Amsterdam Harbour is a 13th century port on the bank of a former bay known as IJ. It is the second largest port in the Netherlands, after Rotterdam.
The origins of the harbour lie in the 12th century. Fishermen built a bridge and dam across River Amstel. The mouth of the river formed a natural harbour. This is where the Damrak is now. Trading activities developed for carrying merchandise into the countryside.
The 17th century saw the golden age of Amsterdam. Ships sailed to India, Indonesia, North America and Brazil. The Dutch East India Company prospered and used Amsterdam as a principal trading centre. Traders invested in the company and the world’s first stock exchange started operations in Amsterdam.
Immigrants from Germany, France, Spain, Portugal and Scotland streamed to Amsterdam. After a period of decline, things started to look up after establihment of the Kingdom of Netherlands. in 1815.
Large portions of Netherlands have been reclaimed from the sea. Consequently one-fifth of the country lies below sea level. The North Sea canal connects the harbour to the North Sea and the Amsterdam-Rhine Canal links it to River Rhine.
The harbour comprises 620 ha (1,500 acres) of waterways and 1,995 ha (4,930 acres) of land area. This includes port estates, quays, roads, railway tracks and green space.
Amsterdam Cruise Port
Up to 180 big cruise ships visit Amsterdam each year. It is a popular stopping point on North Sea, Baltic and Polar cruises . The peak cruise season is April to September.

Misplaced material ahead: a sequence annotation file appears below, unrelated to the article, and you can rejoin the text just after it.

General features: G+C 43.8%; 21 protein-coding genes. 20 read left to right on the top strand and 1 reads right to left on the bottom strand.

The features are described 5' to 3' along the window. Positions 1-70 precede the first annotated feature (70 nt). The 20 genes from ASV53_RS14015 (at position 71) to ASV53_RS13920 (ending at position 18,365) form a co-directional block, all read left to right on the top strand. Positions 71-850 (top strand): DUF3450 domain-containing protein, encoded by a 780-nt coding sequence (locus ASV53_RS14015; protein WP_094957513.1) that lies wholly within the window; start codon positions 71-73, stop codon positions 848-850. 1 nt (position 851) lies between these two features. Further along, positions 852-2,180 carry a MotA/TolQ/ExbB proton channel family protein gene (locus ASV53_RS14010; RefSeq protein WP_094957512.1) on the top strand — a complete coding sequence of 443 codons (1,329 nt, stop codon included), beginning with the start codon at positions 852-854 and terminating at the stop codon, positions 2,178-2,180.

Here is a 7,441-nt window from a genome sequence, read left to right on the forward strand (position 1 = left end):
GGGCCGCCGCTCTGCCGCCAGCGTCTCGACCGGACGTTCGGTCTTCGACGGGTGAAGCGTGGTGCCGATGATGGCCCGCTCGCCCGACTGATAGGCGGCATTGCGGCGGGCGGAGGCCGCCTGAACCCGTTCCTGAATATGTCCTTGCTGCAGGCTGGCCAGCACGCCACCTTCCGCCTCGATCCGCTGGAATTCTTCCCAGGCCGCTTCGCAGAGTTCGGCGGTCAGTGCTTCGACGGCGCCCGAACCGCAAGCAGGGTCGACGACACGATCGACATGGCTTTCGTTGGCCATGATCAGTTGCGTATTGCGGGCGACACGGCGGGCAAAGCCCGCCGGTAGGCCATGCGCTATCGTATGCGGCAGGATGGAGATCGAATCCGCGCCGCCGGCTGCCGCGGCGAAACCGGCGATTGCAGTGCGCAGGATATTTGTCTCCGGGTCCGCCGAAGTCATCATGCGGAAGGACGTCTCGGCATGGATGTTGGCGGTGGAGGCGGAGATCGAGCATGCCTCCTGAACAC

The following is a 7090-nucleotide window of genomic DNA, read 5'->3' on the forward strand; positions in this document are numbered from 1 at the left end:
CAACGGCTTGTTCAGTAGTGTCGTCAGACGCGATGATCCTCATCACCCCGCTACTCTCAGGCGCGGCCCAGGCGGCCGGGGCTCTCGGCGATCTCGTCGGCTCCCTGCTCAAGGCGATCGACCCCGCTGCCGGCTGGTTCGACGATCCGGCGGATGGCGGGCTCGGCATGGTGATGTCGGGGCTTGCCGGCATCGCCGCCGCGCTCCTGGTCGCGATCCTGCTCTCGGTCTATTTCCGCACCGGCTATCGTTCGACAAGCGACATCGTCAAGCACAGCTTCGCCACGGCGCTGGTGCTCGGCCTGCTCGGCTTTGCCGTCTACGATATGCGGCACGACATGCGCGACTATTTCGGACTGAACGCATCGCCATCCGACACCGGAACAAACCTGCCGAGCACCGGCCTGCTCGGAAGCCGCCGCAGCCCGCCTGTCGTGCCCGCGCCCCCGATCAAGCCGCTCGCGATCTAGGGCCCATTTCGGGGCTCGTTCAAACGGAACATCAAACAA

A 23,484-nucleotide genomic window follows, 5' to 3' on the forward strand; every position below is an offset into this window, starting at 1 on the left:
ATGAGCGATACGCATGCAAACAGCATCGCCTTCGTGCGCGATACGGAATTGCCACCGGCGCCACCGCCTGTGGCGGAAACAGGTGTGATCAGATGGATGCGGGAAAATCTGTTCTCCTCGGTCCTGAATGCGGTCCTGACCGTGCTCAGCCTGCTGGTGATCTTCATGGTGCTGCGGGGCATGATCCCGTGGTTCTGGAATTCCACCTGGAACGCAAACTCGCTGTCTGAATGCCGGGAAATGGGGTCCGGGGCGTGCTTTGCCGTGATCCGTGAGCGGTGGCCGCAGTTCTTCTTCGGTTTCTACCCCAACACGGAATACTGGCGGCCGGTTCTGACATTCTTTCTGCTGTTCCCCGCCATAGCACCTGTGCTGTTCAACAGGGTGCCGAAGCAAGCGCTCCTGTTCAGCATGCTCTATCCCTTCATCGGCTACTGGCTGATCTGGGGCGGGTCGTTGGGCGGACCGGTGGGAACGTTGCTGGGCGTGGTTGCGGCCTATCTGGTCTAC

Cruise ships primarily dock at Passenger Terminal Amsterdam, just east of the Centraal Station in the city centre. You can take tram 26 (one stop) to Centraal Station. Alternatively you can walk to the station in 15 minutes.
Waterland Terminal west of the city has been added as a cruise pier. Shuttles may be offered to Sloterdijk Station which is on the line between Schipol airport and Centraal Station. Both Passenger Terminal Amsterdam and Centraal Station offer luggage storage for those with late flights.
Dutch Architecture Around Amsterdam Harbour
Amsterdam ususally brings to mind the architecture associated with that of medieval and Dutch Golden Age, But the city has more to offer in terms of modern design. These remarkable buildings stay clear of conventional architectural wisdom. This creates stunning creations that are unsurpassed in Northern Europe.
Boat cruises take visitors around Amsterdam Harbour. Many of these buildings can be seen from the cruise boats. I clicked the photos in the post while travelling on a boat.
Amserdam has around 1,280 bridges on iits canals. And 2,500 houseboats. An interesting way to see the city is to hire a pedal boat which accommodates four.
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The Netherlands – Some General Reflections